In my January 30th blog post, Lessons from the Old-Timers, I pointed out the historical trend in markets in the year after a bear market occurs. So far this year, stocks are confirming this historical correlation. Through August, the S&P 500 is up 18.7%. Overweight tech components in the index like Nvidia have delivered phenomenal increases in 2023.
When the calendar flips from summer to fall, market sentiment and stock prices often echo a “back-to-business” mood. Portfolio managers look towards year end with an eye to their own personal balance sheets because their compensation is tied to their stock picks. If they bank a good year, they will reap the harvest of their labor (or luck as the case may be). If you were sitting on a 200% increase in a stock after 8 months (like NVDA), what would you be thinking about? I’d look to cash at least a portion of my winnings in and secure the gains. If valuations (P/E, Price/Book etc…) were also above historical norms, veteran portfolio managers would trim their sails even further.
Positioned at the end of summer and the end of the third quarter, September tends to be a pivotal month for stocks. Portfolio managers like to clean up their investment holdings before quarterly reports go out to fund investors in October. Last September the Dow dropped 8.8%. Since 1950, September has been the worst performing month on the calendar for the S&P 500 and the Dow Jones Industrial Average. September has also been the worst month for the NASDAQ since 1971. According to the Stock Trader’s Almanac, the Tuesday after Labor Day delivered negative returns in the Dow and S&P 500 the last 6 years running. While these are only hard statistical observations, it’s hard to ignore.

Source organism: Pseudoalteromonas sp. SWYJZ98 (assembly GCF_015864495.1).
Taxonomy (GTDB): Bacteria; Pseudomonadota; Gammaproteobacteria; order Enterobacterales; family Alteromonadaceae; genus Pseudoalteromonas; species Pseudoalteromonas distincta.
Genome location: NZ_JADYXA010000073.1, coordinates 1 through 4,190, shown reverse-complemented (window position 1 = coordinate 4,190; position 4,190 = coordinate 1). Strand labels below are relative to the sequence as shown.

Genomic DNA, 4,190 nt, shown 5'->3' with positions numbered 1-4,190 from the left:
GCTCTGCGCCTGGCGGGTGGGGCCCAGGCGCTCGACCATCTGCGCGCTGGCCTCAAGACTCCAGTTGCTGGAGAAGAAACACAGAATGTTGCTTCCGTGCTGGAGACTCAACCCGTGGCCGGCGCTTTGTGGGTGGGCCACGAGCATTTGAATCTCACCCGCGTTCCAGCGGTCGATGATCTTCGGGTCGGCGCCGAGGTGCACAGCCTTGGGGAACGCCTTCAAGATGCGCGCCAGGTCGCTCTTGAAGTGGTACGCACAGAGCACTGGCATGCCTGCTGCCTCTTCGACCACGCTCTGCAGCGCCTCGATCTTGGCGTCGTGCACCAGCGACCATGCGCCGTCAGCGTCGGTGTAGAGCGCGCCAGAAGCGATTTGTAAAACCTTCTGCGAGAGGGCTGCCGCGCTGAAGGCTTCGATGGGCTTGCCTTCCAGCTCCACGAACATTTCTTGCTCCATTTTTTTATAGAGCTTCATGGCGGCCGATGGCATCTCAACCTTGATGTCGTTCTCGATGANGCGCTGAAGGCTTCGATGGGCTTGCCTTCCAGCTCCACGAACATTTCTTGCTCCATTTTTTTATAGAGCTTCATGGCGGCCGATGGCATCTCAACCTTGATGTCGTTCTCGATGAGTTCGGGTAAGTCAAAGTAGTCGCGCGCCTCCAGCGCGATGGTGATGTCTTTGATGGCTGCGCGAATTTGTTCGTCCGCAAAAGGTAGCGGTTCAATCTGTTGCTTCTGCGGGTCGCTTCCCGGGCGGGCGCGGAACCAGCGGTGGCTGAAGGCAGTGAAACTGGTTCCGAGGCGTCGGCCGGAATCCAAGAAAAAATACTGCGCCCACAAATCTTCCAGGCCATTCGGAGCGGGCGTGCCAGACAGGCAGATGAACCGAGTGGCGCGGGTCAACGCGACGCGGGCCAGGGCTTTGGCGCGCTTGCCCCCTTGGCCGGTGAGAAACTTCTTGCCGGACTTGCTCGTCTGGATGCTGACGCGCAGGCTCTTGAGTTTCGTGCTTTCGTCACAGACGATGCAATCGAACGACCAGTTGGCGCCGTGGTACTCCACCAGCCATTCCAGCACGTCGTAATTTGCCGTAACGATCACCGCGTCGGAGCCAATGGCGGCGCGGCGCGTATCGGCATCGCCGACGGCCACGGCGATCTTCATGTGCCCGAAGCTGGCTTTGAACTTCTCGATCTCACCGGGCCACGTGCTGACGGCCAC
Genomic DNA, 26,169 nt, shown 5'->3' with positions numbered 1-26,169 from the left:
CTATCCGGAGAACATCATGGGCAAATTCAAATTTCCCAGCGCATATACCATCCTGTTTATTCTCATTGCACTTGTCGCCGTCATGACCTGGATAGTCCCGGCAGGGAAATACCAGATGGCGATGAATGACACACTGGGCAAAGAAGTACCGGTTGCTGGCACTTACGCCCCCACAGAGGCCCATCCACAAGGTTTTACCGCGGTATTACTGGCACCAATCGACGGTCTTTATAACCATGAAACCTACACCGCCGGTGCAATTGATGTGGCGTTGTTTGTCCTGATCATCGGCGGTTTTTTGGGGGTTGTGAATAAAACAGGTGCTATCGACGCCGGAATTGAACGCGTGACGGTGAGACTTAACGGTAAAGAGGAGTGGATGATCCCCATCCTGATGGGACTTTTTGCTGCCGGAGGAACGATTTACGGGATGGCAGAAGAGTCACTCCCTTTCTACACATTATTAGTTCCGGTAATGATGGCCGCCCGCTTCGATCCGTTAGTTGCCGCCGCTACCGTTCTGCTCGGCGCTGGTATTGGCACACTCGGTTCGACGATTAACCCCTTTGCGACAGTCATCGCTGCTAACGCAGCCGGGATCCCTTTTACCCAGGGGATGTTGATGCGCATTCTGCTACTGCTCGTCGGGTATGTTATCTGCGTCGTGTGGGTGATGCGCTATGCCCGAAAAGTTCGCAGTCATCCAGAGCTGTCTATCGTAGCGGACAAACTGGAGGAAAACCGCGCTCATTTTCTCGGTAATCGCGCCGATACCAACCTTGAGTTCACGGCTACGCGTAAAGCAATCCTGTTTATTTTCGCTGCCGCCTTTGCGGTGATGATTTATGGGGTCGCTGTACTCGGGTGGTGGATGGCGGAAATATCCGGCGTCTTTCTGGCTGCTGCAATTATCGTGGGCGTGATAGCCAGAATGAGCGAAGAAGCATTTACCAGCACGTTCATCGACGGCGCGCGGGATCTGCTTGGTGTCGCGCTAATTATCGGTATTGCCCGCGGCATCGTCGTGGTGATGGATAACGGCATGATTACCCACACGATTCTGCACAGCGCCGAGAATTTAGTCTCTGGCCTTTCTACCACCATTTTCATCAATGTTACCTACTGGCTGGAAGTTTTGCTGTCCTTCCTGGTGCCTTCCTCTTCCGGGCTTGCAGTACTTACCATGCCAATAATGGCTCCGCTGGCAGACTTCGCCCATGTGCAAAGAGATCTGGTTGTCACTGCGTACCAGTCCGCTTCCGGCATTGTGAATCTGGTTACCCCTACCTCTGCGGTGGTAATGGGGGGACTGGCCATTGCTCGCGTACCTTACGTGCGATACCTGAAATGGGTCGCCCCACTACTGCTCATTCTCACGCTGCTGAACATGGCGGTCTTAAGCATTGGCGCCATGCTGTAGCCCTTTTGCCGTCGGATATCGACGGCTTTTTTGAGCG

As you sip on a first pumpkin spice latte this week, be mindful of where your investments are, take a hard look at your stock allocations and try to identify where a prudent professional would be concerned and act. January called for courage after a costly bear market fall. September may require the courage to be fearful in the face of other investors’ greed. Remember, winning by not losing is still winning. As the pros say, “risk management trumps conviction”. If you would like a pro to review your holdings, give us a call.